Blind Auditions in Classical Music

Blind Auditions in Classical Music

In modern times, we often think of it as quite normal and natural to have female members of a classical music orchestra. We might even think of certain types of instruments – perhaps violins or flutes – as having female musicians associated with them.

It’s important to realize that, not too long ago, classical music orchestras were nearly 100% white men. In many orchestras, the only exception was a lone female harpist.

Most men of the time were absolutely convinced that women were simply not up to the task of playing serious music on stage. Women were too emotional. Too flighty. They could not work well in a group. A woman attempting to audition for a position was automatically rated lower.

Even in 1970, a time where women were thought of as able to work, study, and hold positions of power, only 6% of musicians in the top US orchestras were women. And those musicians were usually in the “stereotypical” woman areas.

Then came in the concept of blind auditions.

With a blind audition, nothing was known about the incoming musician. Not their age, not their race, not their gender. The musician was escorted onto the stage (or wherever the tryouts were being held) behind a curtain. They were never seen. The only thing which was heard was the way in which that person played. A musician was judged solely on the quality of their music.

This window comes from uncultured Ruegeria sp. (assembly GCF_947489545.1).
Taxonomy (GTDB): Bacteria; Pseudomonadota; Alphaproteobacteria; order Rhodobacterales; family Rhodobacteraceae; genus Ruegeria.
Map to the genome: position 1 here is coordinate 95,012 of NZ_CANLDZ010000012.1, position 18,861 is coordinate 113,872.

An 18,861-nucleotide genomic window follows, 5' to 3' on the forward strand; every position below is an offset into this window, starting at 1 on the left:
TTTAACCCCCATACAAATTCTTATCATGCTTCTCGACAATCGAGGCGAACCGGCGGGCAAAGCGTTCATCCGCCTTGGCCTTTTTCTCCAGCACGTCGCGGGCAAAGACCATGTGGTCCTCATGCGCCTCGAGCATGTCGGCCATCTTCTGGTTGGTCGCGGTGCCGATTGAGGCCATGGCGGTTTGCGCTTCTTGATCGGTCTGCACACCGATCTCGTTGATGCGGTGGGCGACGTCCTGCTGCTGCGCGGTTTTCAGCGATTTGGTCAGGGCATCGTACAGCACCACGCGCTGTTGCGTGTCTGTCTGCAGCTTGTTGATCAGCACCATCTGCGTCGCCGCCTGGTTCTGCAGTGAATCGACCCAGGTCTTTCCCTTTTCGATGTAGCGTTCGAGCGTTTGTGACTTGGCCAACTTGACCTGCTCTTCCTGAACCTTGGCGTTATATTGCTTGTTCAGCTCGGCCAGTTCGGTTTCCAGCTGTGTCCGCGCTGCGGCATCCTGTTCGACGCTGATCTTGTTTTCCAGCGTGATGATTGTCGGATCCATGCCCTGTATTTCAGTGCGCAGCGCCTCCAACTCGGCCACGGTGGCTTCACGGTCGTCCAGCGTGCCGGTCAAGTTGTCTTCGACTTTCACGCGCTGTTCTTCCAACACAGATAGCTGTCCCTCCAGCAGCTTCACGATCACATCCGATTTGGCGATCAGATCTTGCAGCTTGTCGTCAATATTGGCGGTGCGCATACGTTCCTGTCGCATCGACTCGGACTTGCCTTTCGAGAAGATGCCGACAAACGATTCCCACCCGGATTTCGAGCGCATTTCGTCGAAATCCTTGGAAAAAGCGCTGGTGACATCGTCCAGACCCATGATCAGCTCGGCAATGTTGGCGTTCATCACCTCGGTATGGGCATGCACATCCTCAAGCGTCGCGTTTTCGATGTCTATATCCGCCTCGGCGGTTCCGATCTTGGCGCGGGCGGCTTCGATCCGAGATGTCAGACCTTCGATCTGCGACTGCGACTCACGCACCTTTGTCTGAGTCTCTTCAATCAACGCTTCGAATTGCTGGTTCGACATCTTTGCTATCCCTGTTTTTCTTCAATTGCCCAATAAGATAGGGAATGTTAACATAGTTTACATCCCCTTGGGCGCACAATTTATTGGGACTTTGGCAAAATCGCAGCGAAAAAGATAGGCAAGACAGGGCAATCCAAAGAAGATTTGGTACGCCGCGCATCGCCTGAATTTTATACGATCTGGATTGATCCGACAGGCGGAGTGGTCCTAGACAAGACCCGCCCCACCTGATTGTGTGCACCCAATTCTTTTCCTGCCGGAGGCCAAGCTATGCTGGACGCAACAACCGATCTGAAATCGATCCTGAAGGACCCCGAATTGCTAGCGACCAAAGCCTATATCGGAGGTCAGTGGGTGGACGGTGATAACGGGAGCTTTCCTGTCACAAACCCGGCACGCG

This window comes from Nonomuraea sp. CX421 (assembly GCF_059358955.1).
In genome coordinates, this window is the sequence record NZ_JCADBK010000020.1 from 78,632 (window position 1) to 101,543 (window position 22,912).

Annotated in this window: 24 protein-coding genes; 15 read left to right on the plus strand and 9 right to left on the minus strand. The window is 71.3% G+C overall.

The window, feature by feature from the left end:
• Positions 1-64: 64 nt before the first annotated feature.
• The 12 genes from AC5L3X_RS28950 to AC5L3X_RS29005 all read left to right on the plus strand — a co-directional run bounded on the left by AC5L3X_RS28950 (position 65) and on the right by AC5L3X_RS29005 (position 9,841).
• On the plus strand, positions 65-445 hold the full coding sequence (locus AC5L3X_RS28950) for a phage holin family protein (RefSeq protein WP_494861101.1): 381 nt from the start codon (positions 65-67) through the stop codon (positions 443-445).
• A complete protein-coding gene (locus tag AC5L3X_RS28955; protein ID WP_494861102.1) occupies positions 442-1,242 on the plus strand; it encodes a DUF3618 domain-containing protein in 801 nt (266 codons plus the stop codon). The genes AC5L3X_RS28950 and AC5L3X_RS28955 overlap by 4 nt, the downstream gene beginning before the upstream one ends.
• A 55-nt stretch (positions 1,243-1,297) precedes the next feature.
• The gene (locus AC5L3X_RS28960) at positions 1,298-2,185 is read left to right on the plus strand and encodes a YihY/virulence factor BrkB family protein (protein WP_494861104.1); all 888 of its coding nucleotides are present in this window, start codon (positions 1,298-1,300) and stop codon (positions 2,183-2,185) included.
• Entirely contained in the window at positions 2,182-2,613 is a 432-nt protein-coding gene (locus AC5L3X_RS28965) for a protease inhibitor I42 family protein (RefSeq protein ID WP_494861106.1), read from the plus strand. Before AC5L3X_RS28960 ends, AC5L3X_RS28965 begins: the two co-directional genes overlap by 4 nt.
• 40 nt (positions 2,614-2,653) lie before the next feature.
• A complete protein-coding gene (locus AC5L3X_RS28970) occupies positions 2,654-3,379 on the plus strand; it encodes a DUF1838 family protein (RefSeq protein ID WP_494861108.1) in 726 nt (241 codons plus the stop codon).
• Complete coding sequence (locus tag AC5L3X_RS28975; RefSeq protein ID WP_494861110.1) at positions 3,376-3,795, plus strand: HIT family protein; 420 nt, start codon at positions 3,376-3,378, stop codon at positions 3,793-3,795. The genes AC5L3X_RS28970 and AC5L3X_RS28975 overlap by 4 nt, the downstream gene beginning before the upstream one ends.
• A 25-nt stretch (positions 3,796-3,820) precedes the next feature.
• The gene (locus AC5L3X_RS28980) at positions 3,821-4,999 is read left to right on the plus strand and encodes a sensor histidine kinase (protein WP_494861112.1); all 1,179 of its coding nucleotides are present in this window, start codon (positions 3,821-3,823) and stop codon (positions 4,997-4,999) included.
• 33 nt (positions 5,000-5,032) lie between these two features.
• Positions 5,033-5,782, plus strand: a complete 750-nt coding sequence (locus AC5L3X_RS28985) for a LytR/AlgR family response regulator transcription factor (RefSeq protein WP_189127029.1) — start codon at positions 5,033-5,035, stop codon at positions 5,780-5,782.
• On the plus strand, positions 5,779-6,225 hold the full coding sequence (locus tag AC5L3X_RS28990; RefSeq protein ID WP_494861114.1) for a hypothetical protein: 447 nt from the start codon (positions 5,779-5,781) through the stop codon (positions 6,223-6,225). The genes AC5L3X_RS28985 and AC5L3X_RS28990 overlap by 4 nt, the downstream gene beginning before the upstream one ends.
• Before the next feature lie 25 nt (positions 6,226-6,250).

By 1993, a full 21% of musicians in those orchestras were now female.

I realize it might not seem like a big change, but it’s important to realize that in an orchestra not everyone is “tested for retention” every single year, like might happen on some sports teams. In an orchestra, once you’re in, you’re pretty much in until you quit or something egregious happens and you’re thrown out.

Fast forward to 2014, the latest year for which I could find statistics. In current times, the average in a US orchestra is 37% women. The most balanced large orchestra in the US is the St. Louis Symphony Orchestra, which is 47% male, 53% female. It’s the only one which actually has more women then men. Most of the others are in the 35-40% range.

And, again, there is an “Instrument Bias” being shown. 95% of harp players are women. 59% of violin players are women. But there are many other instruments which have hardly any women players at all. Only 17% of clarinet players are female. I find that intriguing, because I’m female and I played clarinet as a student.

So if most if not all orchestras are now testing blind, what still causes this imbalance? Surely most of the “older generation” male musicians are aging out of the symphony. So it can’t still be that the people hired during the pre-blind male-only bias are stuck in those seats.

Maybe it’s that women are dissuaded in their younger years from being musicians, unless of course they’re playing harp or violin. Maybe some instruments like tuba (only 5% women) are just so heavy that it’s harder for women to play them. But why are 97% of trumpeters male?

Are there few role models for women? Do school systems somehow dissuade women?

We are losing out on a lot of potential talent when we discourage potential star musicians from pursuing what might be perfect for them. It’s something to ponder.

Author: BellaRadio

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